To accomplish this I add such code to the post:

class Post(BaseModel):
    @cached_property
    def category_c(self):
        """Creates and caches dummy category"""
        return Category(name=self.category_name)

The only change you need in template is replacing "category" with "category_c". Category must implement __unicode__() and get_absolute_url() methods:

class Category(BaseModel):
    # ...

    def get_absolute_url(self):
        return url_for('blog.category_view', slug=self.slug)

    def __unicode__(self):
        return unicode(self.name) # don't forget to force unicode conversion on property

4. key_id and key_name

It is not clear when I have to use key_id or key_name on the model and how to migrate from one to another. What do you think?

5.Model validation and required property

If True, the property cannot have a value of None. A model instance must initialize all required properties in its constructor so that the instance is not created with missing values. An attempt to create an instance without initializing a required property, or an attempt to assign None to a required property, raises a BadValueError.


I am not happy with this, because I definitely want most properties to present in datastore, but I also want to be able to autogenerate missing properties (and key_name) in pre_put hook. What do you think?

Python on Google App Engine: Creating blog engine. Part 2

28 November 2010 - 02:44 PM

In last part we configured very basic Flask application for Google App Engine. In this part we will add some models and forms to our application. Let's start with model Post which represents blog post. Create file blog/models.py:

from google.appengine.ext import db

class Post(db.Model):
    title = db.StringProperty(required=True)

    content = db.TextProperty(required=True)
    content_html = db.TextProperty(required=True)

    # we cache category_name within Post to avoid JOIN query
    category_name = db.CategoryProperty(required=True)
    category = db.ReferenceProperty(Category, required=True)

    # we also cache tags for same reason
    tags = db.StringListProperty(required=True)

    # these 2 fields will be autopopulated by GAE, see docs for more info
    created_at = db.DateTimeProperty(required=True, auto_now_add=True)
    updated_at = db.DateTimeProperty(required=True, auto_now=True)

The code is pretty straightforward. Now we have to create form that will represent our Post model. Flask has very nice integration with WTForms and we are going to use it, because WTForms officially supports standard App Engine models. That means that WTForms is able to generate form from supplied model. You have to download WTForms and Flask-WTF extension. To generate form from existing model we have to use method model_form(). Create file blog/forms.py:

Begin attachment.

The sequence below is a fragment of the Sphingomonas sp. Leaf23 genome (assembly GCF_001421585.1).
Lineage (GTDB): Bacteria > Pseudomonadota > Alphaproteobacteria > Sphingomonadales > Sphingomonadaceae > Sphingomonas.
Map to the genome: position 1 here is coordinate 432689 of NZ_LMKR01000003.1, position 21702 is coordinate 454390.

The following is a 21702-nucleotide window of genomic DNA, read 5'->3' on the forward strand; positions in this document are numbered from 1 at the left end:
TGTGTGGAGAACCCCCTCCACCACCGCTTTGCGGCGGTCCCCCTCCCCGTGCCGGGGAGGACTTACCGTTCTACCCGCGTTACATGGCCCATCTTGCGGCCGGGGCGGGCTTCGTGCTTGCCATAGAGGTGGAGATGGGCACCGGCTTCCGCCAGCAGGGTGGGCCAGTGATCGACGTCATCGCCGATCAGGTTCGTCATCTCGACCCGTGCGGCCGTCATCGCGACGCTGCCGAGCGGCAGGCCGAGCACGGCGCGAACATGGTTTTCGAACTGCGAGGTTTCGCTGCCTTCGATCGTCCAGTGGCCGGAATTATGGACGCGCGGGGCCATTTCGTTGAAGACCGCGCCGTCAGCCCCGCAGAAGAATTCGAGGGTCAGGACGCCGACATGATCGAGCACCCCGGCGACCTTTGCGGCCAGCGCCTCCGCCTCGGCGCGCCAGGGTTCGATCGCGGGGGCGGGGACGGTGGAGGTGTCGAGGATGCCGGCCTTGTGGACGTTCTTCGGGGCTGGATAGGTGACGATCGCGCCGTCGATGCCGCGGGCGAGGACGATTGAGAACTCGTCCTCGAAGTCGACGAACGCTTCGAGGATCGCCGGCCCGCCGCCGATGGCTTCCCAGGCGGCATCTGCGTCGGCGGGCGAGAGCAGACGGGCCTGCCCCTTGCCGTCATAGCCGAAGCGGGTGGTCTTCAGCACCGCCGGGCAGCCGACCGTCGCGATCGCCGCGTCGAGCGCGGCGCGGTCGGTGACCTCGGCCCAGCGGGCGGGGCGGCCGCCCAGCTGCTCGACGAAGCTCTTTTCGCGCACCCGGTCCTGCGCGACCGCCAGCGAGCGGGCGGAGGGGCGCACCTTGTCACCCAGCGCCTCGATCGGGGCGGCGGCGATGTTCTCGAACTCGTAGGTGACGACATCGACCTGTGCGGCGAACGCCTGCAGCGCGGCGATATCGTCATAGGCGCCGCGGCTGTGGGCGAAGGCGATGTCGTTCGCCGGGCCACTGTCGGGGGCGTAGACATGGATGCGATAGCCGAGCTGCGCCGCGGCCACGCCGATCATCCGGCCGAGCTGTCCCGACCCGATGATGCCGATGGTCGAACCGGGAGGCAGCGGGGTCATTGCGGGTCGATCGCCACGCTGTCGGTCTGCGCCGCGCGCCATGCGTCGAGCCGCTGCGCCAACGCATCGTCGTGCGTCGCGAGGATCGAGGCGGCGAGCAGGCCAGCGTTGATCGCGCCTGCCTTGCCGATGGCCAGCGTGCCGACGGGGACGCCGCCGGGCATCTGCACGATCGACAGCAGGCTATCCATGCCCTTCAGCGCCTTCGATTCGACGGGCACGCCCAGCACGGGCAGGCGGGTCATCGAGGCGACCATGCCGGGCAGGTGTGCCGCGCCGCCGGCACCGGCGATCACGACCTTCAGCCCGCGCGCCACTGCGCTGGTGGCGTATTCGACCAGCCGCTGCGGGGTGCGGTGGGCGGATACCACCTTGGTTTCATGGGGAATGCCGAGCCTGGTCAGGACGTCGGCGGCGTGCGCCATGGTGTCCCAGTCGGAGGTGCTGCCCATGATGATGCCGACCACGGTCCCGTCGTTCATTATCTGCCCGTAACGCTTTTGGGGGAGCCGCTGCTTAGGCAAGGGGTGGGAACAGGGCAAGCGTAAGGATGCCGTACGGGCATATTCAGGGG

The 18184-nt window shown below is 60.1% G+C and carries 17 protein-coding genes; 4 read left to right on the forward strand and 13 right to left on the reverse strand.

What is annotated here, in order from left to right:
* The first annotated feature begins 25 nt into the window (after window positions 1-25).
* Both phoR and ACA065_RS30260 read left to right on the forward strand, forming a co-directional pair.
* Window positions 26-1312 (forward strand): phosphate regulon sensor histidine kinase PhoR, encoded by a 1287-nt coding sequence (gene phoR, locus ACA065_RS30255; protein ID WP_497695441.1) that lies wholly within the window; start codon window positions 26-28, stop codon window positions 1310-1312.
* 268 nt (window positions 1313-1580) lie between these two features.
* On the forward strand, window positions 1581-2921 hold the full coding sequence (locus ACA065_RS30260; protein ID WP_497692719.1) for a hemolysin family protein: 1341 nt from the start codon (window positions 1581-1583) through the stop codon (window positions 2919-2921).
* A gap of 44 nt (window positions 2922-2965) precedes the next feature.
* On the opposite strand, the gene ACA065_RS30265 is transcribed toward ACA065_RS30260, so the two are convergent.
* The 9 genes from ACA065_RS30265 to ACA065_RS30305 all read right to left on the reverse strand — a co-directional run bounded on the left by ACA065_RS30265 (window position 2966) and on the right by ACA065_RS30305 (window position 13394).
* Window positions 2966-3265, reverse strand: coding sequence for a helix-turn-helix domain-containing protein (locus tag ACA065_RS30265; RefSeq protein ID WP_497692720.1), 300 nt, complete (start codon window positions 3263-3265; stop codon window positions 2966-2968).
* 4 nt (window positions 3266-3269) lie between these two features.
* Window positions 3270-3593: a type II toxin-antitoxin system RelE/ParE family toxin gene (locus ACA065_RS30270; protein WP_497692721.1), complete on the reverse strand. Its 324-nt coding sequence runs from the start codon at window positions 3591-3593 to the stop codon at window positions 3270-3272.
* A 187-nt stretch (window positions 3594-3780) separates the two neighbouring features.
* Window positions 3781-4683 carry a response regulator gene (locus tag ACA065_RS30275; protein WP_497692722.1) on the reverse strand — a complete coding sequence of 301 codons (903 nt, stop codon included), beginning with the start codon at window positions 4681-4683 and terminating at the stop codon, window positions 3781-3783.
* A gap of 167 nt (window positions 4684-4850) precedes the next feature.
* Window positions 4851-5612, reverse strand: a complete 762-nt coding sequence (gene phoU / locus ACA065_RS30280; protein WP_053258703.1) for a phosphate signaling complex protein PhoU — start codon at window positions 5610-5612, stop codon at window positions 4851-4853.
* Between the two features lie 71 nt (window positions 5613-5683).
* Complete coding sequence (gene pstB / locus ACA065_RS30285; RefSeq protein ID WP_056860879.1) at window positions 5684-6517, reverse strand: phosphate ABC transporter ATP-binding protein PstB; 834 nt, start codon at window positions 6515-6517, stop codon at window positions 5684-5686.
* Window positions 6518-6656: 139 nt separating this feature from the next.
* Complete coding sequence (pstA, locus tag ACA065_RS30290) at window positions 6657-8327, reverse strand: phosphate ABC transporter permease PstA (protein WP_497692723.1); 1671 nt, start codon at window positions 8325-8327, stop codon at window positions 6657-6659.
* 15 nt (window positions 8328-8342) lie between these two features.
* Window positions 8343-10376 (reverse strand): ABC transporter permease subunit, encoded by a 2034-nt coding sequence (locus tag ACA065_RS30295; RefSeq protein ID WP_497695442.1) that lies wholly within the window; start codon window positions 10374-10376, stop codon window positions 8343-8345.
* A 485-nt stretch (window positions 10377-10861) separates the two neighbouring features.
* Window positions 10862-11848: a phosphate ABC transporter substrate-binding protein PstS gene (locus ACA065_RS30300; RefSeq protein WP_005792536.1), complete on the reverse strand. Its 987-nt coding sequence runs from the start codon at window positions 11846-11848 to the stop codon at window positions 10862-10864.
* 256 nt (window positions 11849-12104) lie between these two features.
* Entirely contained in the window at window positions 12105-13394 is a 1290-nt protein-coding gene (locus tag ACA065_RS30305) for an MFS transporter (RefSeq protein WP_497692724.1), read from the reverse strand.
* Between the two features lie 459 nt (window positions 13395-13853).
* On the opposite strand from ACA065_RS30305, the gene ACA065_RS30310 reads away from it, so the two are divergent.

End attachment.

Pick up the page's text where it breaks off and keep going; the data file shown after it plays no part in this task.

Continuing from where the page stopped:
from flaskext import wtf
from wtforms.ext.appengine.db import model_form

# model_form() will collect properties from models.Port and convert them to appropriate fields
PostForm = model_form(models.Post, base_class=wtf.Form)

Now we have model that can store our post and form that can display it. We can implement view that will create posts using model and form. Create file blog/views.py:

# this view is accessible via URL http://localhost:8080/create-post using GET and POST methods
@module.route('/create-post', methods=['GET', 'POST'])
def create_post():
    form = forms.PostForm()
    if form.validate_on_submit(): # form was submitted and validated
        flash(u'Post successfully create') # notify user
        # create post 
        post = models.Post(title=form.title.data, content=form.content.data) using data from form
        # save post in datastore
        post.put()
        # redirect user to the post
        return redirect(post.get_absolute_url())
    # if form was not submitted or user provided invalid data just render template with our form
    return render_template('blog/create_post.html', form=form)

The only thing that I still did not explained is rendering form. We are using Jinja2 as template engine and we will use some reusable functions (macros in Jinja2 terms) that will help us render our form. You can see these macros at github. Template that renders form is located at blog/post/_form.html:

<!-- Import form macro I mentioned above -->
{% from '_form_macros.html' import form_field_td %}

<form method="post" action="" enctype="multipart/form-data">
  <table>
    <!-- Here we manually render each field -->
    <!-- It is boring but with this approach we can easily move and group fields -->
    <tr>{{ form_field_td(form.title) }}</tr>
    <tr>{{ form_field_td(form.category_name) }}</tr>
    <tr>{{ form_field_td(form.content) }}</tr>
  </table>
  <fieldset class="submit"> 
    <input type="submit" name="submit" value="Submit"> 
  </fieldset>
</form>